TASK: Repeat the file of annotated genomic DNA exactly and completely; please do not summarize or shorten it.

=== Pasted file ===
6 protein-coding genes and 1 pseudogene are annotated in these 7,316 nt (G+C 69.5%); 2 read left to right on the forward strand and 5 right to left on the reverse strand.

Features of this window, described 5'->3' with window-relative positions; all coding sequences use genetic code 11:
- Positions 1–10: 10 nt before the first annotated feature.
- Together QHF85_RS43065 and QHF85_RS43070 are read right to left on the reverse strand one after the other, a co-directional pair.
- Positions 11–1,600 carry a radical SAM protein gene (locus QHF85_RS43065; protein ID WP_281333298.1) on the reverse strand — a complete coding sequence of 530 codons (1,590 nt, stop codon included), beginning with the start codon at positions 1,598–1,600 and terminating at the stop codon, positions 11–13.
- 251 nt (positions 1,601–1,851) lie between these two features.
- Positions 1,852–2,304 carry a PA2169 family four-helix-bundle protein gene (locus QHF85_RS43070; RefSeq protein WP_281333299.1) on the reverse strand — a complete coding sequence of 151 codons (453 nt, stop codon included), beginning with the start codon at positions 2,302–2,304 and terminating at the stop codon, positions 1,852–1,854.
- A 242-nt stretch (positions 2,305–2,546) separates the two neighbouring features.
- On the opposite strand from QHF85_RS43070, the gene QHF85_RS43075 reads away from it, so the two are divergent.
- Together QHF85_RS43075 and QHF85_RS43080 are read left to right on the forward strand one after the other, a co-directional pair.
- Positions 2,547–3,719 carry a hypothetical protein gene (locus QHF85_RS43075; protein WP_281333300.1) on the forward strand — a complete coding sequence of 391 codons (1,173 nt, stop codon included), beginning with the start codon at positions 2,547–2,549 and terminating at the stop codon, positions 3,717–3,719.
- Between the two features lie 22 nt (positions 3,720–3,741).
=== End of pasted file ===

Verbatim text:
6 protein-coding genes and 1 pseudogene are annotated in these 7,316 nt (G+C 69.5%); 2 read left to right on the forward strand and 5 right to left on the reverse strand.

Features of this window, described 5'->3' with window-relative positions; all coding sequences use genetic code 11:
- Positions 1–10: 10 nt before the first annotated feature.
- Together QHF85_RS43065 and QHF85_RS43070 are read right to left on the reverse strand one after the other, a co-directional pair.
- Positions 11–1,600 carry a radical SAM protein gene (locus QHF85_RS43065; protein ID WP_281333298.1) on the reverse strand — a complete coding sequence of 530 codons (1,590 nt, stop codon included), beginning with the start codon at positions 1,598–1,600 and terminating at the stop codon, positions 11–13.
- 251 nt (positions 1,601–1,851) lie between these two features.
- Positions 1,852–2,304 carry a PA2169 family four-helix-bundle protein gene (locus QHF85_RS43070; RefSeq protein WP_281333299.1) on the reverse strand — a complete coding sequence of 151 codons (453 nt, stop codon included), beginning with the start codon at positions 2,302–2,304 and terminating at the stop codon, positions 1,852–1,854.
- A 242-nt stretch (positions 2,305–2,546) separates the two neighbouring features.
- On the opposite strand from QHF85_RS43070, the gene QHF85_RS43075 reads away from it, so the two are divergent.
- Together QHF85_RS43075 and QHF85_RS43080 are read left to right on the forward strand one after the other, a co-directional pair.
- Positions 2,547–3,719 carry a hypothetical protein gene (locus QHF85_RS43075; protein WP_281333300.1) on the forward strand — a complete coding sequence of 391 codons (1,173 nt, stop codon included), beginning with the start codon at positions 2,547–2,549 and terminating at the stop codon, positions 3,717–3,719.
- Between the two features lie 22 nt (positions 3,720–3,741).